Tuesday, March 4, 2014

Doctor Who - Marco Polo Target Book Review

Doctor Who: 
Marco Polo
By John Lucarotti

“I told you about the Buddhist monks. They will discover its secret. A caravan that flies. Do you imagine what this will mean to the Khan? It will make him the most powerful ruler the world has ever known. Stronger than Hannibal. Mightier than Alexander the Great.”

One of the more unfortunate things in the history of Doctor Who is that there are missing episodes and in the instance of Marco Polo and for a few others complete missing stories.  Marco Polo is one that is missing for now but there is always the hope that it will be found as Philip Morris is still out there looking.  If you believe the rumors then like me you are under the belief that it has already been found and we might be watching it sometime this year or about as we all know how slow the BBC operates.  But anyway unfortunately Marco Polo only exists in telesnaps that have been reconstructed which you could find on Daily Motion, the audio exists on a CD set released by the BBC a few years ago and then of course there is the Target Novelization which is what will be reviewed here.
The TARDIS has landed in a snowy and cold environment which ends up being a mountain in the Himalayas of Cathay in 1289.  There Susan, Barbara, Ian and The Doctor come across the famed Venetian Marco Polo who is on the way to see Kublai Khan at his Summer home in Cathay.  The Doctor is thankful to Marco Polo for helping them in the mountain as the TARDIS has broken down and needs a power circuit repaired.  While that is happening the TARDIS has no heat so staying in there would be no choice at all for survival. 

Marco Polo in return has taken the TARDIS to give as a gift to the Great Kublai Khan as the TARDIS would make him the most powerful man on Earth.  The Doctor is incensed.  While grateful for the aid from Marco Polo he is angry that his TARDIS is now part of a caravan of gifts for Kublai Kahn.  But it is The Doctors own fault and arrogance that got the TARDIS taken from him including the keys to his ship and he must find a way of getting the TARDIS back.  But that is not the only thing the travelers have to worry about as the Warlord Tegana is plotting to attack Kublai Khan and take over and to get his lands back.  There is nothing Tegana will not do to disrupt Marco Polo’s caravan and that includes stealing the TARDIS himself so it is up to The Doctor to find a way to stop Tegana and to save the mighty Kublai Khan.

Marco Polo is not the typical First Doctor story. For one it does not follow that tried but true formula of get captured, escape, get captured escape and rinse and repeat. Instead we are on a journey to Kublai Khan’s palace where things happen.  Like Susan and Ping Cho following Tegana and getting caught in a sandstorm or Barbara getting captured in the Cave of 500 Eyes while following Tegana.  Get the sense of a theme here.  The problem I think when watching this story is that it will be boring and very drawn out.  I got that impression from reading the book and wonder to myself why could this not be a four part serial.   But you have to remember that back then they were filling a 42 week episode season so you needed a lot of filler back then.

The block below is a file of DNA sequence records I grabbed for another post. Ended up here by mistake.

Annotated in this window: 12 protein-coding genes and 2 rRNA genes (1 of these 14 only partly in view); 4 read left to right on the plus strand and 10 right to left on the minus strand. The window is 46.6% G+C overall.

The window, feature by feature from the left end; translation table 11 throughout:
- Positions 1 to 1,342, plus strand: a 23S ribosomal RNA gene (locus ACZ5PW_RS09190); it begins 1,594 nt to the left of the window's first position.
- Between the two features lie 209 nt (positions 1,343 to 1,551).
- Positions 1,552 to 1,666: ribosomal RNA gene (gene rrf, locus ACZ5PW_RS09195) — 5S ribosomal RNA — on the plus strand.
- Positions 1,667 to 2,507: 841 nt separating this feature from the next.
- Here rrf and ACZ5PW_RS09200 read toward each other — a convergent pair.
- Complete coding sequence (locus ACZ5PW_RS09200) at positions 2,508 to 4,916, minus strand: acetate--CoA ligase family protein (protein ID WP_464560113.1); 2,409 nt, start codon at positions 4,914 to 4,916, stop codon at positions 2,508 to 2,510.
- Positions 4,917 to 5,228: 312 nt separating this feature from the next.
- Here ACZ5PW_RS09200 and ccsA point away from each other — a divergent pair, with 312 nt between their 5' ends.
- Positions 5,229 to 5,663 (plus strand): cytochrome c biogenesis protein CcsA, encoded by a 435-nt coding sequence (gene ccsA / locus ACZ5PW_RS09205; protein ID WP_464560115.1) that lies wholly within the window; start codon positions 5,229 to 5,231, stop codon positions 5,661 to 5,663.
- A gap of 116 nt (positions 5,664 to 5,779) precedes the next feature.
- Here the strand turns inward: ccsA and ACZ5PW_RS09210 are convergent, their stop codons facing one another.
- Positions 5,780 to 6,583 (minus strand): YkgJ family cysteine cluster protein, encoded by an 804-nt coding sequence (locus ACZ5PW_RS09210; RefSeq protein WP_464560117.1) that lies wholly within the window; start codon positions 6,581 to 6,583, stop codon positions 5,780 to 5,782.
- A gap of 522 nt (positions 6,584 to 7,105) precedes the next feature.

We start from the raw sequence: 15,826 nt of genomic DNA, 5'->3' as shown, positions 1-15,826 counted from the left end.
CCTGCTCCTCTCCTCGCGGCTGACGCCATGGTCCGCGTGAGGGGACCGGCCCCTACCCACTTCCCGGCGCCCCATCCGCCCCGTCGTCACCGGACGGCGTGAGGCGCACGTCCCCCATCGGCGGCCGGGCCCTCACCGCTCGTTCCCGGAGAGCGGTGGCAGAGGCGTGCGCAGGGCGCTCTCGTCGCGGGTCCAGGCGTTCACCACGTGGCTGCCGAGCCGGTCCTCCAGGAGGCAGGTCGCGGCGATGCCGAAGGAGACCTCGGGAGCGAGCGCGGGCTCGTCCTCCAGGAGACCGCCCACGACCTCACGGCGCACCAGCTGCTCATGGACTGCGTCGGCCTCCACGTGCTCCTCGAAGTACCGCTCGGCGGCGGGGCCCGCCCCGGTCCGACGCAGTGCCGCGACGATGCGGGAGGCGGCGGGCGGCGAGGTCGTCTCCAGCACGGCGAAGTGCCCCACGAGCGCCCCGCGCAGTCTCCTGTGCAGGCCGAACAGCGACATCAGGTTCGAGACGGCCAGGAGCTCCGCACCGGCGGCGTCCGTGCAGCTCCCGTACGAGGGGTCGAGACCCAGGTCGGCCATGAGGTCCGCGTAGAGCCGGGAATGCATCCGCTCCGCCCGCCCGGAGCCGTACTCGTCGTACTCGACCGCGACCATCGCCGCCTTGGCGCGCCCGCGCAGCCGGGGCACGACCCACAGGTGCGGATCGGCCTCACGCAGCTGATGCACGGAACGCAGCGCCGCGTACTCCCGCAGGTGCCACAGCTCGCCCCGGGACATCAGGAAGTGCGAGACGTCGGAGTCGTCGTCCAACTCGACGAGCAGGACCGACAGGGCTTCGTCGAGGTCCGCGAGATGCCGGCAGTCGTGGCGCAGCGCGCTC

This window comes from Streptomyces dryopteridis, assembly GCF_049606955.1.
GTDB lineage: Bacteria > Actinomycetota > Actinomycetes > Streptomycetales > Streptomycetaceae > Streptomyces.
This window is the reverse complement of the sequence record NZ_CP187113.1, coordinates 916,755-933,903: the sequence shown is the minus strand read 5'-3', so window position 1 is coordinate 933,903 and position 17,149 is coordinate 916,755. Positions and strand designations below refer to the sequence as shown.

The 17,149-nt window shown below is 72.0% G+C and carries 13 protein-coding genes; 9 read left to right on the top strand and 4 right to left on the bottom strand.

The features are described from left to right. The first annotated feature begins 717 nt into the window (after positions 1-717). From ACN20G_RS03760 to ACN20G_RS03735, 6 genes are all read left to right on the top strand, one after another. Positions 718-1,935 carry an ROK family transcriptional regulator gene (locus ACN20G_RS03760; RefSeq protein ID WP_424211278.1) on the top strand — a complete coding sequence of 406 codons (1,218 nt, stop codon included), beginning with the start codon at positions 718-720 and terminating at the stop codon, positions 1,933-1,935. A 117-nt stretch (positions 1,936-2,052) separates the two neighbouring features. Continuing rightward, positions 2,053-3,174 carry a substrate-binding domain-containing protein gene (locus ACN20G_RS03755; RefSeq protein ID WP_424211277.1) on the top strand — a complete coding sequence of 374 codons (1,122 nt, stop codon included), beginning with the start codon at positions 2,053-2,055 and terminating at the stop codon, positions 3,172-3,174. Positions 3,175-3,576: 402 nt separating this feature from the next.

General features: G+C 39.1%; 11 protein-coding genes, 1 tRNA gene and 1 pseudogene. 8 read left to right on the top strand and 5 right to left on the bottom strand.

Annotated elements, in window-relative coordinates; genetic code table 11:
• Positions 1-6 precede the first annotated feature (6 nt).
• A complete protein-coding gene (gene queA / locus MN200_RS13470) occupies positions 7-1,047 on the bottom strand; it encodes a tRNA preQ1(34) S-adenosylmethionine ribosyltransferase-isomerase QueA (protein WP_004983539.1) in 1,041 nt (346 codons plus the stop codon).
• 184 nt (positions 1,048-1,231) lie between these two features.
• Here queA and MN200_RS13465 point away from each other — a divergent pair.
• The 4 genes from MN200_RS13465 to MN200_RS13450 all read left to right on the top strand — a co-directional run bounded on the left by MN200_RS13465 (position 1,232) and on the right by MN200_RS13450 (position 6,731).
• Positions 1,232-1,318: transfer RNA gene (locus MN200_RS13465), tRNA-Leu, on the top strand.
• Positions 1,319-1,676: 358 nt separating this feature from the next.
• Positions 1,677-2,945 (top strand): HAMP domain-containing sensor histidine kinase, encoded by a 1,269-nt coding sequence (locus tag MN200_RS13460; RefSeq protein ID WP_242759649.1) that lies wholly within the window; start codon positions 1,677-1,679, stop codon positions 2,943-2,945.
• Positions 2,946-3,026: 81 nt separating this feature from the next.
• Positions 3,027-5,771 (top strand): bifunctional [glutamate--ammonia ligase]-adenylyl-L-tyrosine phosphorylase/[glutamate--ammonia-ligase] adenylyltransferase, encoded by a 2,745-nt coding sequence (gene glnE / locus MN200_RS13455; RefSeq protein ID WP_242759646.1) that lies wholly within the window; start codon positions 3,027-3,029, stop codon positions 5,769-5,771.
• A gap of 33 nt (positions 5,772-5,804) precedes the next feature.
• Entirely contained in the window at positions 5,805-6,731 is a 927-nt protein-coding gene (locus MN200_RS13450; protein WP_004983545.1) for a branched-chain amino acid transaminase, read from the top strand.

The story on a whole was pretty entertaining and enjoyable to read.  It was fun to read and the advantage with the book over the televised version is that the original author John Lucarotti was able to expand on the original story and add stuff that he was not able to do on TV in 1964.  The story was pretty interesting and I found the whole Tegana trying to sabotage Marco Polo’s caravan with the TARDIS crew the only ones wise to what was going on to be the best part of the story.  Also watching The Doctor out of his element and trying to persuade Marco Polo to give him back his key and the TARDIS just seemed to be very surprising considering how formidable The Doctor is and seeing him frustrated and flustered over the situation was clearly a side we are not used to seeing in The Doctor.  

Another thing about Marco Polo is that it has a bit of humor to it especially the scenes between The Doctor and Kublai Khan.  It will be good if this story is found so we can see William Hartnell flex his comedy muscle during a period of the show where he was in good health.  I really want to see the look on his face when he comes back from playing backgammon and telling Ian and Barbara that he lost the TARDIS in that game after boasting how confident he was beforehand.   The comedy aspect is something I was not expecting and in fact come towards the end of the book as the story had been a pretty serious one till that point.  In fact it was a welcome change of pace at this point. 

Marco Polo is an entertaining book that gives us a window into the world of this season one missing episode.  Without the novelization we would not have any idea what this story would be about except from word of mouth from those that were lucky enough to see it.  So if you can find the Target Novelization of Marco Polo give it a read and enjoy one of the earlier stories in Doctor Who’s history that is sadly still missing at this time.

Grade A

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